Is heavy metal inherently anti-religious? Having been virtually a lifelong metalhead, I can say from experience that many people, both within and without the scene, believe that it is, or should be. Critique of organized religion or aspects of it has been a common lyrical and thematic element in metal for decades. Megadeth’s “Holy Wars”, Queensrÿche’s classic album Operation: Mindcrime or Exhorder’s Slaughter in the Vatican are but a few of the many, many, many examples. While there are examples of metal bands or musicians who either are religious or expressly tackle religious themes (Stryper, from the early 80s, is an egregious one), I would say from my own observation that at least a majority of people in the metal culture would consider themselves to be either indifferent to religion in general or openly hostile to it.
It’s easy to understand why. Even without analyzing the long history of Satanic themes in metal, the music itself has always celebrated nonconformity. Its heavy and dissonant tones, developing beginning in the 1950s, by their nature challenge the normal, the usual and the mainstream. Religion, especially orthodox or fundamentalist religion, is the ultimate conformity. It certainly didn’t help that some religious organizations and people, especially evangelical Americans, made metal music a target in the 1970s and 1980s, blaming it for causing suicides, school shootings or indoctrinating kids with Satanism. Against this background, the heavy-handed anti-religiosity of figures like Glen Benton (Deicide) seems more like retaliation than provocation.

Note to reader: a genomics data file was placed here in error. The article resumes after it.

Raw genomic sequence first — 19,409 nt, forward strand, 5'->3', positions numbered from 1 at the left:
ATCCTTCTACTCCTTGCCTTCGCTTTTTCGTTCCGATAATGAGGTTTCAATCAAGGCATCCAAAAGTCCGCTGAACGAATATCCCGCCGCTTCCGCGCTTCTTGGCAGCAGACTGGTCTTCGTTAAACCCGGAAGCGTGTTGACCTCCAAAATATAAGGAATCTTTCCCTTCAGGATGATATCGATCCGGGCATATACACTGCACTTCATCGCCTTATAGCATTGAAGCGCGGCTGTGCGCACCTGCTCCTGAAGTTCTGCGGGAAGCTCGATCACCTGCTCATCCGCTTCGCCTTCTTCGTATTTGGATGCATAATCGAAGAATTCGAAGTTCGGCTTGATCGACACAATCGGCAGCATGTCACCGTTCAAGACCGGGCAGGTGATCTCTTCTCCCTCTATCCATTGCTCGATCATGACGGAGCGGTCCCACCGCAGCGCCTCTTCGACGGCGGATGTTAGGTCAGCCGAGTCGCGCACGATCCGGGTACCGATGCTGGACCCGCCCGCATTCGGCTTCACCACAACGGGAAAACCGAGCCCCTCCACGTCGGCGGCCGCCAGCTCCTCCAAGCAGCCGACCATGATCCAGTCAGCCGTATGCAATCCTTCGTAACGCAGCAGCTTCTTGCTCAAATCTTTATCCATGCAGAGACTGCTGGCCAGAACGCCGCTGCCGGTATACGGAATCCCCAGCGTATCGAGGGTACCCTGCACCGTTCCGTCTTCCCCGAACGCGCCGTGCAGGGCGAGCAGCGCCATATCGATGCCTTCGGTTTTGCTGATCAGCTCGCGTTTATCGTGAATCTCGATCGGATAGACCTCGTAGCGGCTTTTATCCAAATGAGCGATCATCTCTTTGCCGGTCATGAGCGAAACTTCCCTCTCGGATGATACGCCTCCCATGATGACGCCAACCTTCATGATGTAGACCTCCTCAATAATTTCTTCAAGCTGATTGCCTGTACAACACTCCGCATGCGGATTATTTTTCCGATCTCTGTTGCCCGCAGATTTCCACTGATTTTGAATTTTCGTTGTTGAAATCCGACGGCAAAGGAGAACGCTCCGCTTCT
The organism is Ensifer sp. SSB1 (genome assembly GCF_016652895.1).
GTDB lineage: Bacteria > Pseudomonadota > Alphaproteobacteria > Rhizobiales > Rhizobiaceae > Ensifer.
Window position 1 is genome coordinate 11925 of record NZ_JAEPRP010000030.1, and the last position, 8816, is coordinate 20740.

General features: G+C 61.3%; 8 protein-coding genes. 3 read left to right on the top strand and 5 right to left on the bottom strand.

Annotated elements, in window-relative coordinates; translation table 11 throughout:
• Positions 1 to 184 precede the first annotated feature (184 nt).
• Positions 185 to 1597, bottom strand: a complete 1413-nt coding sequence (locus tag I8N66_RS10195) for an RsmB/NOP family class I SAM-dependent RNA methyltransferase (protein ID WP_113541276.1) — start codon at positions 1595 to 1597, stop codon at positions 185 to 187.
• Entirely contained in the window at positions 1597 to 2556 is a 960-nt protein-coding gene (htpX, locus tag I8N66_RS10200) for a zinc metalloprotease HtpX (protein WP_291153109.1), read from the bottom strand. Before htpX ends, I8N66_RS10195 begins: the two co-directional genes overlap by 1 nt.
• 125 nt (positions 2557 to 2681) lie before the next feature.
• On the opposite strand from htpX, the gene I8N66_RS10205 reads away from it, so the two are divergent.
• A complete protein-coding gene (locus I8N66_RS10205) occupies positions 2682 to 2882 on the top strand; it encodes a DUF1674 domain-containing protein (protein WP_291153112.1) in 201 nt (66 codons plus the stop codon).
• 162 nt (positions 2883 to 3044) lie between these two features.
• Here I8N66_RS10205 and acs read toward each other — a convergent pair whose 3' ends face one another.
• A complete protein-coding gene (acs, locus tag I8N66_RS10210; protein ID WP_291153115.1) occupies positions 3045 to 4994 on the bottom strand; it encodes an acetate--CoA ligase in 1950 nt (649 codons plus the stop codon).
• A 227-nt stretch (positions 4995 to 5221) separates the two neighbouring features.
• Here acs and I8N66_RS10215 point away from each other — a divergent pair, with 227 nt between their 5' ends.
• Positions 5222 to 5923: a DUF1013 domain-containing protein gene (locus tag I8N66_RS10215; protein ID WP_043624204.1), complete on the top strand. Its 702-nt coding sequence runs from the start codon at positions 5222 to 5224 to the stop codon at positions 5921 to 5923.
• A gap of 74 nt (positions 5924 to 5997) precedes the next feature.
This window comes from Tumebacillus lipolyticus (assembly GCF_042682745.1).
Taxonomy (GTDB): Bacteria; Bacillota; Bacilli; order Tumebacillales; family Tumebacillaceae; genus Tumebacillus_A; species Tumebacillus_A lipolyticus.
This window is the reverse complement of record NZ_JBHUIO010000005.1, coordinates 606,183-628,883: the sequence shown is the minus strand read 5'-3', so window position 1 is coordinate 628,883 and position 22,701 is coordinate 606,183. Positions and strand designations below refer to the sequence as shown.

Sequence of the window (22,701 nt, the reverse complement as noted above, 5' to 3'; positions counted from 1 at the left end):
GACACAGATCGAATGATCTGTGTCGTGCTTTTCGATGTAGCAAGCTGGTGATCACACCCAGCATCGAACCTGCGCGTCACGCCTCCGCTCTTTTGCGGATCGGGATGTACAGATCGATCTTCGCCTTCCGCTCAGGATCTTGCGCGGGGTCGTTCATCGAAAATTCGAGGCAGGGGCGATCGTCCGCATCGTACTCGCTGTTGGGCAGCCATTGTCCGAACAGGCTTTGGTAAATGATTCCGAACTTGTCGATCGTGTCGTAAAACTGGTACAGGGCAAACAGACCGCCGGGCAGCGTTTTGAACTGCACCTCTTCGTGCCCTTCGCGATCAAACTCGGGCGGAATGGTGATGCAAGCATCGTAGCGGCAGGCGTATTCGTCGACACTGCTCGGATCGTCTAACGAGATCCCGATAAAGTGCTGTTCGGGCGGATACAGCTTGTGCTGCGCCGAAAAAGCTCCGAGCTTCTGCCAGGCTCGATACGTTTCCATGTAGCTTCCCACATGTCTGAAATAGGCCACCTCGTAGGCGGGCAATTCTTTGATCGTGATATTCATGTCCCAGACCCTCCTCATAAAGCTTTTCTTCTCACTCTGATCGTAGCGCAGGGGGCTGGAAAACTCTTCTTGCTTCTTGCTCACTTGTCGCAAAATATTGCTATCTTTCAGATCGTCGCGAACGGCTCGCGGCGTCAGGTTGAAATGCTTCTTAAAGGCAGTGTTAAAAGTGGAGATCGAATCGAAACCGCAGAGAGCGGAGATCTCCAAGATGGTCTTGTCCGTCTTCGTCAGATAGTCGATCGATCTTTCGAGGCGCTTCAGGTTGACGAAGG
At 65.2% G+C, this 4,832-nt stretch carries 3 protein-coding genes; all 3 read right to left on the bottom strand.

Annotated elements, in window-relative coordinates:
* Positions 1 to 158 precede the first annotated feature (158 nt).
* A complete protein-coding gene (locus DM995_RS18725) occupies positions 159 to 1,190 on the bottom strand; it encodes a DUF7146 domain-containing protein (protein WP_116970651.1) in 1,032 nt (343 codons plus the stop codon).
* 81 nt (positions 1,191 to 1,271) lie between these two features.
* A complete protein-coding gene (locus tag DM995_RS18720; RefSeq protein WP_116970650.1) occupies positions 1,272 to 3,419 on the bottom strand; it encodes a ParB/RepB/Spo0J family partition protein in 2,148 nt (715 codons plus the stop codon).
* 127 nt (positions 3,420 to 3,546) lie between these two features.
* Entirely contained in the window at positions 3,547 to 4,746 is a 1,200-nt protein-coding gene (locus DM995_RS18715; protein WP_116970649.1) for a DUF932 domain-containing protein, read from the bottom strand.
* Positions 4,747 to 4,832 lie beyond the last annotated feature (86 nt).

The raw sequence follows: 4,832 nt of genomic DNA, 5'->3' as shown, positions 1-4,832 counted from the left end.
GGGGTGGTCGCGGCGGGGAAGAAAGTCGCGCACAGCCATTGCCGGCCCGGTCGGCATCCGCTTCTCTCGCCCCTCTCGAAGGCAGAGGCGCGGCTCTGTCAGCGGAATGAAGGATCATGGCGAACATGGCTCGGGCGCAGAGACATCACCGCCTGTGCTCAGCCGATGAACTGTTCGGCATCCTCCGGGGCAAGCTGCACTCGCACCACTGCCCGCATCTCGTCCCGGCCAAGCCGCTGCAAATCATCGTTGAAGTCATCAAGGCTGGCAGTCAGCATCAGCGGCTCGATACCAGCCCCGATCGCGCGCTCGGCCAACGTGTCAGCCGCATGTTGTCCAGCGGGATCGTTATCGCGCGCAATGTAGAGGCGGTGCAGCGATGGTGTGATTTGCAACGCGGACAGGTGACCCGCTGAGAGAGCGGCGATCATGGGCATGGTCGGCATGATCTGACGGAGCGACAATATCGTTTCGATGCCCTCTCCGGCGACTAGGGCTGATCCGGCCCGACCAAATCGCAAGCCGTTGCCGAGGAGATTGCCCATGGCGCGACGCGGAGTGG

But I have noticed, to the extent metal can be said to have any kind of ideology, that its view of religion is somewhat monochromatic. I’ve noticed this more since I myself have become more religious in the past few years. For most of my life I was an atheist, but recently I’ve been discovering religion, especially Judaism. Once I finally decided that I did believe in God, I will admit that the view of organized religion I absorbed from nearly 30 years of being steeped in the metal scene made me extremely reluctant to join any kind of religious organization. In metal, one is constantly reminded either of the atrocities committed in its name over the long run of history–think Megadeth’s “Holy Wars” again–or the dangers of swallowing any ideology totally and unquestioningly. The Catholic Church did call the Crusades; fundamentalist activists do picket metal concerts and hurl abuse at metalheads. You just can’t forget these things.
A metal classic: Megadeth’s “Holy Wars,” performed live in 1992.
Essentially I learned two things about God and religion from the metal culture and the atheists (of which I was one, for years) that it brought me in contact with. The first was that God was a cruel tyrant who threatens you with Hell if you don’t believe in Him. The second was that adherents of organized religion, especially Christianity, think their belief system is absolutely right, commanded by God, to the exclusion of all other beliefs. These two views of what faith is about formed the cornerstone of my opinion, deeply held for many years, that all religion was a brainwashing cult, suppressive of initiative and independent thought, and an anathema to self-determination and self-discovery.